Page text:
Journal of Katherine Mansfield
January 22. [Villa Pauline, Bandol.] Now, really, what is it that I do want to write? I ask myself, Am I less of a writer than I used to be? Is the need to write less urgent? Does it still seem as natural to me to seek that form of expression? Has speech fulfilled it? Do I ask anything more than to relate, to remember, to assure myself?
There are times when these thoughts halffrighten me and very nearly convince. I say: You are now so fulfilled in your own being, in being alive, in living, in aspiring towards a greater sense of life and a deeper loving, the other thing has gone out of you.
But no, at bottom I am not convinced, for at bottom never has my desire been so ardent. Only the form that I would choose has changed utterly. I feel no longer concerned with the same appearance of things. The people who lived or whom I wished to bring into my stories don't interest me any more. The plots of my stories leave me perfectly cold. Granted that these people exist and all the differences, complexities and resolutions are true to them—why should I write about them? They are not near me. All the false threads that bound me to them are cut away quite.page 42
Now—now I want to write recollections of my own country. Yes, I want to write about my own country till I simply exhaust my store. Not only because it is “a sacred debt” that I pay to my country because my brother and I were born there, but also because in my thoughts I range with him over all the remembered places. I am never far away from them. I long to renew them in writing.
Ah, the people—the people we loved there—of them, too, I want to write. Another “debt of love.” Oh, I want for one moment to make our undiscovered country leap into the eyes of the Old World. It must be mysterious, as though floating. It must take the breath. It must be “one of those islands….” I shall tell everything, even of how the laundry-basket squeaked at 75. But all must be told with a sense of mystery, a radiance, an afterglow, because you, my little sun of it, are set. You have dropped over the dazzling brim of the world. Now I must play my part.
Then I want to write poetry. I feel always trembling on the brink of poetry. The almond tree, the birds, the little wood where you are, the flowers you do not see, the open window out of which I lean and dream that you are against my shoulder, and the times that your photograph “looks sad.” But especially I want to write a kind of long elegy to you … perhaps not in poetry. Nor perhaps in prose. Almost certainly in a kind of special prose.
And, lastly, I want to keep a kind of minute page 43 notebook, to be published some day. That's all. No novels, no problem stories, nothing that is not simple, open.
February 13. I have written practically nothing yet, and now again the time is getting short. There is nothing done. I am no nearer my achievement than I was two months ago, and I keep half-doubting my will to perform anything. Each time I make a move my demon says at almost the same moment: “Oh, yes, we've heard that before!” And then I hear R.B. in the Café Royal, “Do you still write?” If I went back to England without a book finished I should give myself up. I should know that, whatever I said, I was not really a writer and had no claim to “a table in my room.” But if I go back with a book finished it will be a profession de foi pour toujours. Why do I hesitate so long? Is it just idleness? Lack of will-power? Yes, I feel that's what it is, and that's why it's so immensely important that I should assert myself. I have put a table to-day in my room, facing a corner, but from where I sit I can see some top shoots of the almond-tree and the sea sounds loud. There is a vase of beautiful geraniums on the table. Nothing could be nicer than this spot, and it's so quiet and so high, like sitting up in a tree. I feel I shall be able to write here, especially towards twilight.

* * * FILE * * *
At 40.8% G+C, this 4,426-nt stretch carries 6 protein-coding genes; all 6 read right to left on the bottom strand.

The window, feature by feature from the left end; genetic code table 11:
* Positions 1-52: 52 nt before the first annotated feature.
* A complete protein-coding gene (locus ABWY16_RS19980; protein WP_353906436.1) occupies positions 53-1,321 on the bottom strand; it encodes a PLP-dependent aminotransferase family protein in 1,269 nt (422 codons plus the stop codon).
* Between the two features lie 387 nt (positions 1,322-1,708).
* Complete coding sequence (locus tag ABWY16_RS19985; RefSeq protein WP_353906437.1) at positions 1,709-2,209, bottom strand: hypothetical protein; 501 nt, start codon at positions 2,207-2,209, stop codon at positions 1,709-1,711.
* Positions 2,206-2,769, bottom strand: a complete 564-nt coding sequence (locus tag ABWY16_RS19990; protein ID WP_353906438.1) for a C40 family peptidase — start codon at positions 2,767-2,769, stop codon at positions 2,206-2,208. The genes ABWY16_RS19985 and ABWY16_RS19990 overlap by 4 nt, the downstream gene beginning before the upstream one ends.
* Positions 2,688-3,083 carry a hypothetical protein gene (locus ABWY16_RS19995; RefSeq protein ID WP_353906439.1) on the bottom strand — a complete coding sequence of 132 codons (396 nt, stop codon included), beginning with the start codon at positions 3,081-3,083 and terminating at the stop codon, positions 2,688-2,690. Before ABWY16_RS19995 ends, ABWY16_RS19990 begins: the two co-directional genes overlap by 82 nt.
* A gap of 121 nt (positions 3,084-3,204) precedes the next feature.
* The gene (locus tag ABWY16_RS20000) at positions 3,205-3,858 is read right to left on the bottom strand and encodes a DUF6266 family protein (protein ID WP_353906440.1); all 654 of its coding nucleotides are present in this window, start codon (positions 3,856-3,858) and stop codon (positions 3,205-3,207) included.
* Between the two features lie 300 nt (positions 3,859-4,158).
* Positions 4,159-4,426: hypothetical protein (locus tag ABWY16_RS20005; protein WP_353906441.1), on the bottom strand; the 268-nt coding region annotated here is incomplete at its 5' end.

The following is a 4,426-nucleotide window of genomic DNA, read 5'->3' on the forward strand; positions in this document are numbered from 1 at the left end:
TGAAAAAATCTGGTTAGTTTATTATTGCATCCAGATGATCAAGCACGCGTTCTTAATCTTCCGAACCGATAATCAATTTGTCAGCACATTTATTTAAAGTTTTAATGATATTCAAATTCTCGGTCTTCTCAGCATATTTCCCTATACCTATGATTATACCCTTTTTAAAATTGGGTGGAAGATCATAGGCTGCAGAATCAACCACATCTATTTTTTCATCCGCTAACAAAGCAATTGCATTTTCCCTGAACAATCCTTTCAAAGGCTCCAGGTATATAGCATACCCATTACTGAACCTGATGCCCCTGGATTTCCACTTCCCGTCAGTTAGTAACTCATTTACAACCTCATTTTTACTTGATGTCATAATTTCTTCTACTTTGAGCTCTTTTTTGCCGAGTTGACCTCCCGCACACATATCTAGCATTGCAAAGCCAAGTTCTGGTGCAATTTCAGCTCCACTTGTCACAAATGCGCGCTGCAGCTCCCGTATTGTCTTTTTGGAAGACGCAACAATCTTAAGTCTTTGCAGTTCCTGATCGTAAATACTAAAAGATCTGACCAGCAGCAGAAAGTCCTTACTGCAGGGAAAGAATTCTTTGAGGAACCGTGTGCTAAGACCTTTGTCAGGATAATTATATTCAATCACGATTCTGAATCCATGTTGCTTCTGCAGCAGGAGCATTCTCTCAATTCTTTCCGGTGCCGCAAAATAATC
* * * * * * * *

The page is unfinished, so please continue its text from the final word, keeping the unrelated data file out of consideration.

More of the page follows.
Ah, once fairly alight—how I'd blaze and burn! Here is a new fact. When I am not writing I feel my brother calling me, and he is not happy. Only when I write or am in a state of writing—a state page 44 of “inspiration”—do I feel that he is calm…. Last night I dreamed of him and Father Zossima. Father Zossima said: “Do not let the new man die.” My brother was certainly there. But last evening he called me while I sat down by the fire. At last I obeyed and came upstairs. I stayed in the dark and waited. The moon got very bright. There were stars outside, very bright twinkling stars, that seemed to move as I watched them. The moon shone. I could see the curve of the sea and the curve of the land embracing, and above in the sky there was a round sweep of cloud. Perhaps those three half-circles were very magic. But then, when I leaned out of the window I seemed to see my brother dotted all over the field —now on his back, now on his face, now huddled up, now half-pressed into the earth. Wherever I looked, there he lay. I felt that God showed him to me like that for some express purpose, and I knelt down by the bed. But I could not pray. I had done no work. I was not in an active state of grace. So I got up finally and went downstairs again. But I was terribly sad…. The night before, when I lay in bed, I felt suddenly passionate. I wanted J. to embrace me. But as I turned to speak to him or to kiss him I saw my brother lying fast asleep, and I got cold. That happens nearly always. Perhaps because I went to sleep thinking of him, I woke and was he, for quite a long time. I felt my face was his serious, sleepy face. I felt that the lines of my mouth were changed, and I blinked like he did on waking.page 45
This year I have to make money and get known. I want to make enough money to be able to give L.M. some. In fact, I want to provide for her. That's my idea, and to make enough so that J. and I shall be able to pay our debts and live honourably. I should like to have a book published and numbers of short stories ready. Ah, even as I write, the smoke of a cigarette seems to mount in a reflective way, and I feel nearer that kind of silent, crystallised being that used to be almost me.